“Why not laugh?” I said.  “Complaining will not change our circumstances, but laughing and thanking change my attitude.  And it will make a great story.”

Finally the tow truck arrived.  “Sorry lady.  Our insurance doesn’t allow me to carry 3 passengers.  Can someone stay here?”

Hmm, would that be one or two 16-year-old boys, or one mom?  On the side of the road, in the middle of the night, in the middle of nowhere?  No.

So he drove us to the next exit and left us at a closed service station.  Again I laughed, and said, “Thank You, Lord.”

I called a friend who drove the hour to pick us up.  A quick stop at a rest area with vending machines and restrooms, and we headed home.

At 5 a.m. we all went to bed.

And to this day we talk about the night we spent on I-95.  Josh  began to understand that laughing and saying “Thank You, Lord” made a bad situation not so bad.

And it has been a great story!

What about you?  When have laughter and gratitude made bad not so bad?

C2012 Judy Douglass

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In honor of my Kindling post #200, I want to say thank you to my readers.

I am so grateful for those who take time to read what I write.  I certainly hope Kindling has been an encouragement to you—and trust it has ignited a few fires in your heart and mind.

I would like to invite you to subscribe to Kindling, if you don’t already.  I subscribe to blogs I want to be sure to see, so they come to my inbox.  I may not read them all, but I don’t have to go looking for them.  They come to me.  So all you have to do to ensure that Kindling comes to you is click on the Subscribe icon in the upper right corner.

I also want to invite you to enter into conversation on Kindling.  I would love to hear from you:  Do you have thoughts or responses to a particular article?  Topics you would love to see me address?  Concerns you want to express?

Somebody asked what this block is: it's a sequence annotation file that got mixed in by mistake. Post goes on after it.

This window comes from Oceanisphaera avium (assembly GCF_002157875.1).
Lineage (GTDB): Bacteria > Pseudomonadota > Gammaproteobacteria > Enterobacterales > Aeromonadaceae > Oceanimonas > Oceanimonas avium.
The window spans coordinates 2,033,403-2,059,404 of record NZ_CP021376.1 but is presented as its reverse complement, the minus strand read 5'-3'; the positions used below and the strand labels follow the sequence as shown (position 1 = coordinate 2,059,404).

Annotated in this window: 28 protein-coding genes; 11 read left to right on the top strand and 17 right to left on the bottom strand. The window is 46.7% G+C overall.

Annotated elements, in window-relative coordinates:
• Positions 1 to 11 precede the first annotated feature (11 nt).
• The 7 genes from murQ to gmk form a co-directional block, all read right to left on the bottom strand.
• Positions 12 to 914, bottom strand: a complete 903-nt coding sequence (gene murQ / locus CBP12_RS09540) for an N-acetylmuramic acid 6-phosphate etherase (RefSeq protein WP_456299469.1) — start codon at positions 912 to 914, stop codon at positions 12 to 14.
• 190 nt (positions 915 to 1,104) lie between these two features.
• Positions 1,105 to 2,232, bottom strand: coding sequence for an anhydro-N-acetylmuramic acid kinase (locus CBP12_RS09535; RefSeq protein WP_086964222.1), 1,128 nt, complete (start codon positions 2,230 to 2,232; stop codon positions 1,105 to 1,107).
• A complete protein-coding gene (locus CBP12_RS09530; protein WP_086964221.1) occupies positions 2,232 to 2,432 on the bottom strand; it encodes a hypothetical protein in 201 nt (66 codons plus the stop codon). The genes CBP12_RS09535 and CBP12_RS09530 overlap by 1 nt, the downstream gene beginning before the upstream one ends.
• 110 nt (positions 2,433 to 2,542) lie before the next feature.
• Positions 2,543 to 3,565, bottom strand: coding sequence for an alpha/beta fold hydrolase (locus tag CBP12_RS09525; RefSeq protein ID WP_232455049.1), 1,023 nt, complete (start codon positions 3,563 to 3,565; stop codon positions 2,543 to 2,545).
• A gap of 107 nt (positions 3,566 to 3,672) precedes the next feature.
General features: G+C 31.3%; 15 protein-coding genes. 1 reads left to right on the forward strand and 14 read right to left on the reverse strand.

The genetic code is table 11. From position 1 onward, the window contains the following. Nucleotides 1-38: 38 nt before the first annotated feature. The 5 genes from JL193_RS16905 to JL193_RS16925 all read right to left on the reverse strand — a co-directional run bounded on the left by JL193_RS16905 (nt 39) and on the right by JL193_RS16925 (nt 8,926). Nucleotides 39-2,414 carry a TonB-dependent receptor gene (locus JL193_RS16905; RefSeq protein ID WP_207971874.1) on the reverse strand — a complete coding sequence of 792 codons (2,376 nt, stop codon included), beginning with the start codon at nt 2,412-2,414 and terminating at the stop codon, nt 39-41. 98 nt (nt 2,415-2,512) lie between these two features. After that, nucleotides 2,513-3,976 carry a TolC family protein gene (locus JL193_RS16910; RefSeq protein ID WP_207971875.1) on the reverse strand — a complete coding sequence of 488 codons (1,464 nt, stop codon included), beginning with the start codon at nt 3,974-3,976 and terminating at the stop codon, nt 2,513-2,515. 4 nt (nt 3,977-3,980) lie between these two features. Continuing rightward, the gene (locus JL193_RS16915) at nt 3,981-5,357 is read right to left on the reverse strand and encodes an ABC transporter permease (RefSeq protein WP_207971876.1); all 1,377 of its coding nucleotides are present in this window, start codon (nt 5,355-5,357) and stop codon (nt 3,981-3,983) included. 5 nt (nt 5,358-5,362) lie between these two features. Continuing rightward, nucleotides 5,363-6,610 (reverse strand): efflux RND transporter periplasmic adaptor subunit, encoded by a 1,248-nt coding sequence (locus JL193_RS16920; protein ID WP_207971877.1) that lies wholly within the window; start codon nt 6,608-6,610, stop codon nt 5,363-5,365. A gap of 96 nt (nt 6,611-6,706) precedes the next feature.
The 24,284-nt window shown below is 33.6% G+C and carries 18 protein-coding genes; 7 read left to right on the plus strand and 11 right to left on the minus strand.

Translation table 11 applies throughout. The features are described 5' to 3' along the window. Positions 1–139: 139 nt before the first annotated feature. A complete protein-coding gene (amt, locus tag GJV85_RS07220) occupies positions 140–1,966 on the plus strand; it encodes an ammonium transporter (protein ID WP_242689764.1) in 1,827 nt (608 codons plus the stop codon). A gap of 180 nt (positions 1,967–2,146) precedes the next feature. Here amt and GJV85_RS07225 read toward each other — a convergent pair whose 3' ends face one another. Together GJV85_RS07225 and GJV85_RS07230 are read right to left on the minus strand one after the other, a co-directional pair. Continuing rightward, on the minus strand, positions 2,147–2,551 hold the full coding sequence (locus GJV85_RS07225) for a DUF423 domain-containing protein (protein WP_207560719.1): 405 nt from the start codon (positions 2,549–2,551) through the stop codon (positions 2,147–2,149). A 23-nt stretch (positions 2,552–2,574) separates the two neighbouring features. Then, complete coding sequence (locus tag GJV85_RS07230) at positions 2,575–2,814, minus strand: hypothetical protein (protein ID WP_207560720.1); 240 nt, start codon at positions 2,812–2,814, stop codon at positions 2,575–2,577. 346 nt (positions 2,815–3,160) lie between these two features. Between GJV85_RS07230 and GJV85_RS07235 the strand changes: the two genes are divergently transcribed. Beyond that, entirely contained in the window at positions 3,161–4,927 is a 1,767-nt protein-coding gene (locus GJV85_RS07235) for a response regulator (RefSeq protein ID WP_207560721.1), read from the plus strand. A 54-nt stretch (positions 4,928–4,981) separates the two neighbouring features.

Of course, I would be additionally grateful if you recommend Kindling to your friends.

And I would love to pray for you.  Let me know if I can do that with some specific requests.

May your Thanksgiving celebration be joyful and filled with gratitude to our very good God.

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Wow!

The doctor kept saying wow!

It was good news! Our son-in-love Nick, who has an auto-immune liver condition that almost killed him over a year ago and for which the only cure is a transplant, just finished his first Mayo check-up in a year. All the reports came back good—equal to or better than a year ago. The doctor’s response: I didn’t expect you to be so healthy.

Our response: Thank You, Lord. Praise God! So grateful!

It was not hard for us to thank God for this Wow!

But my friend Marie—she is young—just got a report that she has colon cancer. Young people aren’t supposed to get colon cancer. Can she say, Thank You, Lord?

Another friend has buried 2 loved ones in the past year. Saying Thank You, Lord has not been easy.

Other friends, for whose prodigal we have prayed, recently called to say their child took her own life. Thank You, Lord?

We know the verses:

“…give thanks in all circumstances; for this is God’s will for you in Christ Jesus.” (I Thessalonians 5:18)

“Do not be anxious about anything, but in every situation…with thanksgiving, present your requests to God.” (Philippians 4:6)

In all circumstances, in every situation: Give thanks.

Easy to do when the news is good. So challenging when the news is not what we want to hear.

How can God ask such a thing? What kind of impossible requirement is that?

The answer is: God is God and God is good.

Sounds simple, glib, out of touch with reality.

But it is true. I know it because God says it. And I have proved it. Over a (now long) lifetime, I have seen it true over and over.

In fact, I have found those two words—Thank You—spoken to God are the key to amazing changes:

God seems bigger. He isn’t bigger–He is already the biggest. But He grows in my understanding and perspective. I begin to grasp that He truly is God—in control of the universe and my life—and He truly is always looking for ways to do good to me.

My heart changes. The fear, anger, confusion lessen and peace grows.

Doors open. The key that is “Thank You” opens my heart and mind to see good that God is doing, to recognize opportunities, to trust God’s love and goodness at a much deeper level.

For years I have practiced saying “Thank You, Lord.” Now, when little or big challenges come, my first response is almost always “Thank You, Lord.” Almost always. Still not easy. But oh how it protects and encourages and frees my heart and my mind.

“I remain confident of this: I will see the goodness of the LORD in the land of the living.” (Psalm 27:13)

 

C2011 Judy Douglass